odd time signatures

Where I (once again) rant about the right to choose

Here’s something that’s guaranteed to trigger a blog rant from me: pipe in short URLs on Twitter that lead to graphic anti-abortion videos with an invitation to private message reactions via Twitter. The message seems to be that it’s okay to trick people into viewing biased and inflammatory videos, but please, no public reaction, because we wouldn’t want that kind of disagreement out on the public stream, now would we?

That happened today, triggering a flood of reactions in me, all of which are far too nuanced and too long to express in 140 characters or less. Maybe I can fit the title of this post in 140 characters, but that’s the end of it. The rant goes here, plain and simple.

Let’s start with this: I don’t take kindly to a man telling women what they should or should not do with regard to abortion rights. I especially don’t take kindly to a man telling me that women’s rights are subordinate to the larger set of human rights.

There’s only one way to read that: women’s rights are subordinate.

In the minds of men who trumpet the pro-life standard, women are subordinate. It can be no other way. There is no equality, no sense that a woman has the same degree of control over her body that men do. This is clear in the argument that ensued on Twitter between HeidelbergChad and me tonight.

Every time I see a man make a statement like this:

In the same way that California is not greater than the USA, women’s rights will never outweigh human rights. Still inclusive though

…I’m hornswoggled. Yes, hornswoggled.

Men, you will never know the horror and shame of carrying a child that was the product of rape or incest. You will never, ever know the grief that women suffer before making the decision for an abortion or after they have had one.

And frankly, the choice wouldn’t even be a question if YOU were the ones facing what women face every single day.

I am NOT pro-abortion, by the way. As I said on Twitter, I’m passionately anti-abortion and ardently pro-choice.

It’s not contradictory at all, just nuanced. What I mean is this: Women have the right to make decisions about matters which concern their bodies. I do not think abortion is the best decision in nearly all cases; therefore, I will do whatever I can to gently, kindly and generously guide them toward a different decision, something I’ve successfully done three or four times now.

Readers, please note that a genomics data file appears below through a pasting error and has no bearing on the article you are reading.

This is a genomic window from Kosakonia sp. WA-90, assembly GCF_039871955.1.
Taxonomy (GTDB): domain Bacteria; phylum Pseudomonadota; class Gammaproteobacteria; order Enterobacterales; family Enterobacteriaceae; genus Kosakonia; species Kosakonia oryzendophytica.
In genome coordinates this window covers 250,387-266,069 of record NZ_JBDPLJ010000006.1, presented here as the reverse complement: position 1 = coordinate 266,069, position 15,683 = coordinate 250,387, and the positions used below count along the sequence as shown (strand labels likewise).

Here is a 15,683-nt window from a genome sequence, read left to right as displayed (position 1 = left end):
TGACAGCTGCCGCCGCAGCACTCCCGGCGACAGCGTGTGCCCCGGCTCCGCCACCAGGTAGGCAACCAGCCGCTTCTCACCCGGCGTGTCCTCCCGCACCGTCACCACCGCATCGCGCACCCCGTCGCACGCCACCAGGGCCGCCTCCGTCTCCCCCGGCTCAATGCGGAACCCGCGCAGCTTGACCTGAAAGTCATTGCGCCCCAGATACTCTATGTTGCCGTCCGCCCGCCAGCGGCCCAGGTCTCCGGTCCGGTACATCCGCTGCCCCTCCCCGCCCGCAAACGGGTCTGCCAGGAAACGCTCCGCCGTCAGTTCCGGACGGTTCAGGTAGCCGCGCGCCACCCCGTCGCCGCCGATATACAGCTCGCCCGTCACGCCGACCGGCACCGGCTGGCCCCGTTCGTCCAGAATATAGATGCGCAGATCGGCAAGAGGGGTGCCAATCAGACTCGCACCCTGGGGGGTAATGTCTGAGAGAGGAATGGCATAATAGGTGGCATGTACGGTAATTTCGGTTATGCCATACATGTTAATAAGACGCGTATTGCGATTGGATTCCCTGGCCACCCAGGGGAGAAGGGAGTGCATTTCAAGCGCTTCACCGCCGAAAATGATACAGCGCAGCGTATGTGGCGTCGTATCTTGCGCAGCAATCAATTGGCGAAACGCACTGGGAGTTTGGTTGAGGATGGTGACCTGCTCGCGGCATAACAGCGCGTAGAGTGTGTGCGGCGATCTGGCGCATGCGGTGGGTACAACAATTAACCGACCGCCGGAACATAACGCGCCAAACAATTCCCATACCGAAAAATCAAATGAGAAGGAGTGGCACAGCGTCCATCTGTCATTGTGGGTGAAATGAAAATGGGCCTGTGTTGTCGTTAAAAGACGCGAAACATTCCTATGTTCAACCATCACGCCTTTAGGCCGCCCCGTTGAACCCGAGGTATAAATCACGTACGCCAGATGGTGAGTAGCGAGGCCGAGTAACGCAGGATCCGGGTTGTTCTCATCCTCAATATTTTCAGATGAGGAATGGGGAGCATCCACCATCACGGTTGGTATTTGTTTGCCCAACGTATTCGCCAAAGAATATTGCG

I will not judge them, because I haven’t walked in their shoes and have no right to make a judgment.

Yet for some strange reason, the most passionate pro-lifers seem to be men. Men who have no clue what it means to face a decision like this, men who think that women flippantly and carelessly make the decision to have an abortion with out a care to the consequence. Men, that other half of the sperm/egg combination.

Somehow in the discussion of abortion rights with these men, there is a tendency to conveniently forget that the whole question of abortion rights is only relevant because of an act requiring the joint participation of a woman AND a man.

It seems easier to simply stand back and judge, send out inflated facts, inflammatory images, and tell women they are subordinate, than to own the fact that men have options that can prevent the need to ever even face down such a choice.

It’s arrogant, uncaring, self-righteous, preachy crap. But mostly, it’s ineffective. It’s a fearmongering, authoritarian effort to intimidate women into going through with a pregnancy.

Whew.

Now that I’ve gotten that out of my system, here’s my bottom line when it comes to abortion, choice, and whose rights prevail.

  1. Terminating a pregnancy is a difficult, heartbreaking, brutal decision that has many layers of complexity and many ripples of consequence.
  2. It is worth considering other options where possible.
  3. The final say always belongs to the woman carrying that child. It isn’t for me, or you, and certainly not for men to say. It is for that woman in that situation at that time. I can’t imagine dealing with pregnancy on top of rape or incest, for example. Victimizing a woman who chooses to terminate a pregnancy in those circumstances by judging her or putting barriers in her way is just wrong. It’s immoral.

Men, you would not stand for the intervention of women in anything so personal, so difficult, and so emotionally charged. Don’t imagine that women will stand for you intervening here either.

Do not try to impose your will through fear-based tactics. In fact, don’t try and impose your will at all. There might be a way to actually have a decent and reasonable conversation about this if we can set aside the fear and the rhetoric and put on our compassionate thinking caps.

It’s still going to be the woman choosing. You can’t, shouldn’t and won’t be doing it for her. Period. So let’s talk about what you can do to prevent the need for the choice, okay?

You start. Comments are open.